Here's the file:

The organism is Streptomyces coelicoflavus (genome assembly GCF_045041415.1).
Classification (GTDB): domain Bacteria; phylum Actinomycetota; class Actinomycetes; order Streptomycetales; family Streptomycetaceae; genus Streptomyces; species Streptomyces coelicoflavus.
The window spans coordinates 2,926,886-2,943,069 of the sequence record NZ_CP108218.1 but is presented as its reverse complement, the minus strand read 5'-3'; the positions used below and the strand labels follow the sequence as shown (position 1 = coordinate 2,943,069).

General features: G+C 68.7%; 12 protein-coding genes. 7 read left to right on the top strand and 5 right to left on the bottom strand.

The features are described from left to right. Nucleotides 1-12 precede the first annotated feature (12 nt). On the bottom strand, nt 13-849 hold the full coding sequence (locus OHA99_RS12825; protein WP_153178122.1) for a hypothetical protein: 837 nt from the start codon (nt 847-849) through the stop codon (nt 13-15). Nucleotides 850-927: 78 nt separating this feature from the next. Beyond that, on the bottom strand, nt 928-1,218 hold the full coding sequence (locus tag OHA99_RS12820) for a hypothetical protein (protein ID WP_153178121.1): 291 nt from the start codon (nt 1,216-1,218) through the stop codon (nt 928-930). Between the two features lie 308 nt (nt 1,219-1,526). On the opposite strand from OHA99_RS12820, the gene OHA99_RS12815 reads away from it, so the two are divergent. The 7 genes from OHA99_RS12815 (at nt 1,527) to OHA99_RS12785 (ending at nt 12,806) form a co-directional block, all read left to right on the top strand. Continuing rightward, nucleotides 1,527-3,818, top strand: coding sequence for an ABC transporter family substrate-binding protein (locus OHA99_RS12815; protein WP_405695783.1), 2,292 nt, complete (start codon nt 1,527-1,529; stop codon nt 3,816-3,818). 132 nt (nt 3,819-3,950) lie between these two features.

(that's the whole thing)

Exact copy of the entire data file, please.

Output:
The organism is Streptomyces coelicoflavus (genome assembly GCF_045041415.1).
Classification (GTDB): domain Bacteria; phylum Actinomycetota; class Actinomycetes; order Streptomycetales; family Streptomycetaceae; genus Streptomyces; species Streptomyces coelicoflavus.
The window spans coordinates 2,926,886-2,943,069 of the sequence record NZ_CP108218.1 but is presented as its reverse complement, the minus strand read 5'-3'; the positions used below and the strand labels follow the sequence as shown (position 1 = coordinate 2,943,069).

General features: G+C 68.7%; 12 protein-coding genes. 7 read left to right on the top strand and 5 right to left on the bottom strand.

The features are described from left to right. Nucleotides 1-12 precede the first annotated feature (12 nt). On the bottom strand, nt 13-849 hold the full coding sequence (locus OHA99_RS12825; protein WP_153178122.1) for a hypothetical protein: 837 nt from the start codon (nt 847-849) through the stop codon (nt 13-15). Nucleotides 850-927: 78 nt separating this feature from the next. Beyond that, on the bottom strand, nt 928-1,218 hold the full coding sequence (locus tag OHA99_RS12820) for a hypothetical protein (protein ID WP_153178121.1): 291 nt from the start codon (nt 1,216-1,218) through the stop codon (nt 928-930). Between the two features lie 308 nt (nt 1,219-1,526). On the opposite strand from OHA99_RS12820, the gene OHA99_RS12815 reads away from it, so the two are divergent. The 7 genes from OHA99_RS12815 (at nt 1,527) to OHA99_RS12785 (ending at nt 12,806) form a co-directional block, all read left to right on the top strand. Continuing rightward, nucleotides 1,527-3,818, top strand: coding sequence for an ABC transporter family substrate-binding protein (locus OHA99_RS12815; protein WP_405695783.1), 2,292 nt, complete (start codon nt 1,527-1,529; stop codon nt 3,816-3,818). 132 nt (nt 3,819-3,950) lie between these two features.